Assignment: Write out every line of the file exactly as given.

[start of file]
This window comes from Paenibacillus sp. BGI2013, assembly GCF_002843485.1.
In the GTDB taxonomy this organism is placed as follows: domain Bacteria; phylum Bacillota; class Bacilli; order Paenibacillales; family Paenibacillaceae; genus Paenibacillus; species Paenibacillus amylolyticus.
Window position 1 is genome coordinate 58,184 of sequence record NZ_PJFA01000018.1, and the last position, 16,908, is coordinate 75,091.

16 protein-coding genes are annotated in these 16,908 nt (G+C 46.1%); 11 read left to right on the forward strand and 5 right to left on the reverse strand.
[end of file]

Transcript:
This window comes from Paenibacillus sp. BGI2013, assembly GCF_002843485.1.
In the GTDB taxonomy this organism is placed as follows: domain Bacteria; phylum Bacillota; class Bacilli; order Paenibacillales; family Paenibacillaceae; genus Paenibacillus; species Paenibacillus amylolyticus.
Window position 1 is genome coordinate 58,184 of sequence record NZ_PJFA01000018.1, and the last position, 16,908, is coordinate 75,091.

16 protein-coding genes are annotated in these 16,908 nt (G+C 46.1%); 11 read left to right on the forward strand and 5 right to left on the reverse strand.